Trish Koning, Commercial Director at the University of Stellenbosch Business School adds:

“We are proud to be a partner and look forward to delivering our brand promise in this game-changing leadership acceleration programme. It gives people the opportunity to be the best that they can be and creates a strong pipeline of future leaders.”

Webhelp and The Very Group

Collaboration with our clients is second nature to Webhelp, and we are excited to work with partners who are aligned to our culture of ‘Think Human’, and who are innovators and game-changers themselves. Here we reveal the joint approach taken with The Very Group, a major player in the online retail and financial services industry.

Webhelp and The Very Group

Joining the discussion were Suzanne Edmondson, Head of Global Customer Operations and Lucie Child, Strategy Manager for Customer Care from The Very Group, and Kellyann McCafferty, Account Director at Webhelp UK Group and Morne Amos, Head of Operations for Webhelp SA.

  • What was the starting position of The Very Group, and your outlook before the onset of COVID-19?

Suzanne Edmondson (The Very Group):

So, like any major organization we had a strong development roadmap in place for the future. However, unlike other companies, our brand has a fairly unique proposition, as we blend being an online digital retailer with offering an integrated credit function.

So, while we could be compared to services like Amazon, we give quite a different package to our customers, 95% of our customer base uses the credit function to access goods. A large proportion of revenue is driven through our financial services proposition. We’re attractive to customers, who value the ability to spread the cost, and brand partners, whose products are accessible a new customer base through credit.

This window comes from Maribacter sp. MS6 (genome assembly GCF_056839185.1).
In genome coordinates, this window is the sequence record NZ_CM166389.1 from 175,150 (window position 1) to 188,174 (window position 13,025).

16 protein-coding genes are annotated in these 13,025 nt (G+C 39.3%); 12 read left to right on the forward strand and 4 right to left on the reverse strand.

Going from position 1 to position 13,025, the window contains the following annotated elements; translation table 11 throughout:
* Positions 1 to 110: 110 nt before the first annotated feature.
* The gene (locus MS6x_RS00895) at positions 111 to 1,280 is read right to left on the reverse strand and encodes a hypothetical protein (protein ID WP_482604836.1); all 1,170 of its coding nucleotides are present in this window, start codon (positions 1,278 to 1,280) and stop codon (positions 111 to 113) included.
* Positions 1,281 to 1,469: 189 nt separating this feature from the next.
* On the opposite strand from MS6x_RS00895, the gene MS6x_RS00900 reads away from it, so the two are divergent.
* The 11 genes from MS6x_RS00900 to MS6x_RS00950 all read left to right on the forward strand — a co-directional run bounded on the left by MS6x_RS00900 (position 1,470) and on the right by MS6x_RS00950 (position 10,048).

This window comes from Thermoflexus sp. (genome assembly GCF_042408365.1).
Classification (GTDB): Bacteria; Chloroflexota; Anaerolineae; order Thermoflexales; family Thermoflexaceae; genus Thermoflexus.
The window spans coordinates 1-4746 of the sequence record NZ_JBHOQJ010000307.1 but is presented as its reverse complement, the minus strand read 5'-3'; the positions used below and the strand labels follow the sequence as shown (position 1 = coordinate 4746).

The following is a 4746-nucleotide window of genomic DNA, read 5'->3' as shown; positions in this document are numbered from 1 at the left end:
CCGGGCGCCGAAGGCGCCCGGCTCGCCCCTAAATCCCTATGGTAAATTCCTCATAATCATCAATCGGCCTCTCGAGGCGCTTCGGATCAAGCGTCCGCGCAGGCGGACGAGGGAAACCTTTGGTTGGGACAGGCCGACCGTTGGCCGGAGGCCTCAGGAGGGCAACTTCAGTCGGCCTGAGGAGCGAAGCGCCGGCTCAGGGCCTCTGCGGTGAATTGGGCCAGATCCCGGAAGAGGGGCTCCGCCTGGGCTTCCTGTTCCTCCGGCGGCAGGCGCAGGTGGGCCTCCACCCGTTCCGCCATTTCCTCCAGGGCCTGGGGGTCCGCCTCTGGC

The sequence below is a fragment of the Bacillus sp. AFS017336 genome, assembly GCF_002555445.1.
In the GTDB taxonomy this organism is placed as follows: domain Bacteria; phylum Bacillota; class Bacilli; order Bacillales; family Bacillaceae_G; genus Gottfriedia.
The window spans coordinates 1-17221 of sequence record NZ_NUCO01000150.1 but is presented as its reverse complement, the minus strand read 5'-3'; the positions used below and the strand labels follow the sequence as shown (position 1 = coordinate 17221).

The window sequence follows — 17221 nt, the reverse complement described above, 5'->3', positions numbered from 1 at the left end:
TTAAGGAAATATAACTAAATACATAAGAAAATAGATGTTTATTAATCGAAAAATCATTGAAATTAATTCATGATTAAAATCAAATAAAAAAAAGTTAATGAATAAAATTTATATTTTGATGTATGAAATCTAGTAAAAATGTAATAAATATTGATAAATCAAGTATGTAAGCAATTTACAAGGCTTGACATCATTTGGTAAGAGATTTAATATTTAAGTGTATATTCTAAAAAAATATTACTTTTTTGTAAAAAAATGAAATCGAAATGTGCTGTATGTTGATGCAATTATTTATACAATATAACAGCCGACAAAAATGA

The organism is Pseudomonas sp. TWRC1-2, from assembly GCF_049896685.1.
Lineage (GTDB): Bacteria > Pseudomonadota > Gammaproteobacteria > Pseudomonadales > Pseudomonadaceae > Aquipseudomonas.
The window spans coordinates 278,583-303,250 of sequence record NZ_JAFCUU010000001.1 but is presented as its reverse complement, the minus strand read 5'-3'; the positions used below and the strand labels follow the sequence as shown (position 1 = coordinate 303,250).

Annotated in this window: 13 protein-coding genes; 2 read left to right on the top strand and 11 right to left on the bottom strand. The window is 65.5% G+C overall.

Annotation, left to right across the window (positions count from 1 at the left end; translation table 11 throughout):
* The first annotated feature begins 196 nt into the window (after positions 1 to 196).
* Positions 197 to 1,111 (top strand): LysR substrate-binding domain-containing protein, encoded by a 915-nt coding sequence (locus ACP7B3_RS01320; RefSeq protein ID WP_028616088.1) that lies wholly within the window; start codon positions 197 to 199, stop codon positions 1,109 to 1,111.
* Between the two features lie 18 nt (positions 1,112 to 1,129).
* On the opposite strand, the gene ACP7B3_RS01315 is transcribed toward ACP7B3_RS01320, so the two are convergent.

Prior to COVID-19, we were comfortable that we were providing a compelling service to our customer base, and delivering our purpose to make good things easily accessible to more people.

Lucie Child (The Very Group):

I’d agree. Customers can access credit from numerous places, but we offer a really integrated and clear approach: a one stop solution for their retail credit needs. And most importantly, we put the data and the knowledge we have about our customers at the heart of our service. As a result, our customers appreciate the ability to spread the cost, to have some breathing space and take the pressure off, while still being able to give their families the things they want too.


  • How has COVID changed the landscape and the way you continue to service the market?

Suzanne Edmondson (The Very Group):

Our strategy hasn’t changed. We are seeing an upswing in customers, which aligns with our goal to bring on board more highly engaged customers in the new financial year. That’s harder than it sounds as we have a large, loyal and active customer base and aim to bring in new customers with the same level of engagement.
However, this success was not only due to our credit function, but the availability of product and speed of delivery – something which was very important to families under lockdown. For example, trying to buy a barbecue that would actually arrive before the sunshine disappeared!


  • Do you have any insight to share on the service provided by Webhelp prior to COVID?

Kellyann McCafferty (Webhelp):

Prior to COVID-19, we saw the conclusion of the most successful seasonal peak yet. Performance was high and Q1 was healthy across the board (with service credits given for the period), and there was a very strong trajectory in the last two quarters.

Suzanne Edmondson (The Very Group):